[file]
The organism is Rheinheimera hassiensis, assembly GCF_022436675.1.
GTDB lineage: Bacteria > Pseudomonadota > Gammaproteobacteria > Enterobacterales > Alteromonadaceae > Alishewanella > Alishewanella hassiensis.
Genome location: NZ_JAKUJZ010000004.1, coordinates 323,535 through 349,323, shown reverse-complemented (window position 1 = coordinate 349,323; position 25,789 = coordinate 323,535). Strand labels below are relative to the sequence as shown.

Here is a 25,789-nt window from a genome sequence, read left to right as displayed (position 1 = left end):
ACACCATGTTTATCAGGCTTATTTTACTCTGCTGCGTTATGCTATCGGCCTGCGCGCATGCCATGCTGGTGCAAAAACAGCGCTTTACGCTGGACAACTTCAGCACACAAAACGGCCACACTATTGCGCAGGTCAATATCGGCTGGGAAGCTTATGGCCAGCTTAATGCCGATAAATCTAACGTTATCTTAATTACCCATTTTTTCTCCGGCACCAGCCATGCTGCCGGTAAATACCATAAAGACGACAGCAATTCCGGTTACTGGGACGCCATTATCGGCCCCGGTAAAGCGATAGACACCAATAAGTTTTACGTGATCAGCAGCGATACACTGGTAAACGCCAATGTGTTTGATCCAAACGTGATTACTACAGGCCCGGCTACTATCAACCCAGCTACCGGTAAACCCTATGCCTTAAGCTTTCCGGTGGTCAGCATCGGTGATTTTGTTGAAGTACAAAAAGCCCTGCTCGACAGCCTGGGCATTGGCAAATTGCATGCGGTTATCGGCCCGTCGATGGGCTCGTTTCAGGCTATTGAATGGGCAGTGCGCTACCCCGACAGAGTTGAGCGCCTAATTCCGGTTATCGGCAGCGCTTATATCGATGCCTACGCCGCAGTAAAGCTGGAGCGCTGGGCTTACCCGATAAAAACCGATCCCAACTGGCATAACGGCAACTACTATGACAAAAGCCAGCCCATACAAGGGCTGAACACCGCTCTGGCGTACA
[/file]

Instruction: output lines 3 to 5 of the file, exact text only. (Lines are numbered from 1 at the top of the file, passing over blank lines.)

Genome location: NZ_JAKUJZ010000004.1, coordinates 323,535 through 349,323, shown reverse-complemented (window position 1 = coordinate 349,323; position 25,789 = coordinate 323,535). Strand labels below are relative to the sequence as shown.

Here is a 25,789-nt window from a genome sequence, read left to right as displayed (position 1 = left end):
ACACCATGTTTATCAGGCTTATTTTACTCTGCTGCGTTATGCTATCGGCCTGCGCGCATGCCATGCTGGTGCAAAAACAGCGCTTTACGCTGGACAACTTCAGCACACAAAACGGCCACACTATTGCGCAGGTCAATATCGGCTGGGAAGCTTATGGCCAGCTTAATGCCGATAAATCTAACGTTATCTTAATTACCCATTTTTTCTCCGGCACCAGCCATGCTGCCGGTAAATACCATAAAGACGACAGCAATTCCGGTTACTGGGACGCCATTATCGGCCCCGGTAAAGCGATAGACACCAATAAGTTTTACGTGATCAGCAGCGATACACTGGTAAACGCCAATGTGTTTGATCCAAACGTGATTACTACAGGCCCGGCTACTATCAACCCAGCTACCGGTAAACCCTATGCCTTAAGCTTTCCGGTGGTCAGCATCGGTGATTTTGTTGAAGTACAAAAAGCCCTGCTCGACAGCCTGGGCATTGGCAAATTGCATGCGGTTATCGGCCCGTCGATGGGCTCGTTTCAGGCTATTGAATGGGCAGTGCGCTACCCCGACAGAGTTGAGCGCCTAATTCCGGTTATCGGCAGCGCTTATATCGATGCCTACGCCGCAGTAAAGCTGGAGCGCTGGGCTTACCCGATAAAAACCGATCCCAACTGGCATAACGGCAACTACTATGACAAAAGCCAGCCCATACAAGGGCTGAACACCGCTCTGGCGTACA